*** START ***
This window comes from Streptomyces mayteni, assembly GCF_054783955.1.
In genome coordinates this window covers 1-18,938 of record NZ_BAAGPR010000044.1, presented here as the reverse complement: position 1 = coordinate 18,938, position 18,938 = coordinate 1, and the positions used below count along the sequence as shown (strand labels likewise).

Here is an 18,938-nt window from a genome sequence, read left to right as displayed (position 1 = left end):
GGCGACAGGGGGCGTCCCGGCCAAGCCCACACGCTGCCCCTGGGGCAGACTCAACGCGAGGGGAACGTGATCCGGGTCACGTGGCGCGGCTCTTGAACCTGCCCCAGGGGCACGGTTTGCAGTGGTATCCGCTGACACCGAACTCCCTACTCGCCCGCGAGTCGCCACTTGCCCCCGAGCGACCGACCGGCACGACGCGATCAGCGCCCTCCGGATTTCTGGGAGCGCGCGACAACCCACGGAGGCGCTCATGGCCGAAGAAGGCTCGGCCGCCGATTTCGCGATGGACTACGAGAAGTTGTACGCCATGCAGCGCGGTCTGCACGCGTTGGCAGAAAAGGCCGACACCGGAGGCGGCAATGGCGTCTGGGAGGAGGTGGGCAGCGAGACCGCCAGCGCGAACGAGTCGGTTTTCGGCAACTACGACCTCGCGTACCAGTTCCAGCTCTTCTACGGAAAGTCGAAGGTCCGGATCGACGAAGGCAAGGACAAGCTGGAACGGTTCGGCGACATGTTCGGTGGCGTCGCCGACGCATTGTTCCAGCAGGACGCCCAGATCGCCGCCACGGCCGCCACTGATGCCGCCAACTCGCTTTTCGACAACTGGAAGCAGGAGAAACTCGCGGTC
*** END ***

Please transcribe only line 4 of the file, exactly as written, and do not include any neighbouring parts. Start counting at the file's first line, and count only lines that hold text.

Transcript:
GGCGACAGGGGGCGTCCCGGCCAAGCCCACACGCTGCCCCTGGGGCAGACTCAACGCGAGGGGAACGTGATCCGGGTCACGTGGCGCGGCTCTTGAACCTGCCCCAGGGGCACGGTTTGCAGTGGTATCCGCTGACACCGAACTCCCTACTCGCCCGCGAGTCGCCACTTGCCCCCGAGCGACCGACCGGCACGACGCGATCAGCGCCCTCCGGATTTCTGGGAGCGCGCGACAACCCACGGAGGCGCTCATGGCCGAAGAAGGCTCGGCCGCCGATTTCGCGATGGACTACGAGAAGTTGTACGCCATGCAGCGCGGTCTGCACGCGTTGGCAGAAAAGGCCGACACCGGAGGCGGCAATGGCGTCTGGGAGGAGGTGGGCAGCGAGACCGCCAGCGCGAACGAGTCGGTTTTCGGCAACTACGACCTCGCGTACCAGTTCCAGCTCTTCTACGGAAAGTCGAAGGTCCGGATCGACGAAGGCAAGGACAAGCTGGAACGGTTCGGCGACATGTTCGGTGGCGTCGCCGACGCATTGTTCCAGCAGGACGCCCAGATCGCCGCCACGGCCGCCACTGATGCCGCCAACTCGCTTTTCGACAACTGGAAGCAGGAGAAACTCGCGGTC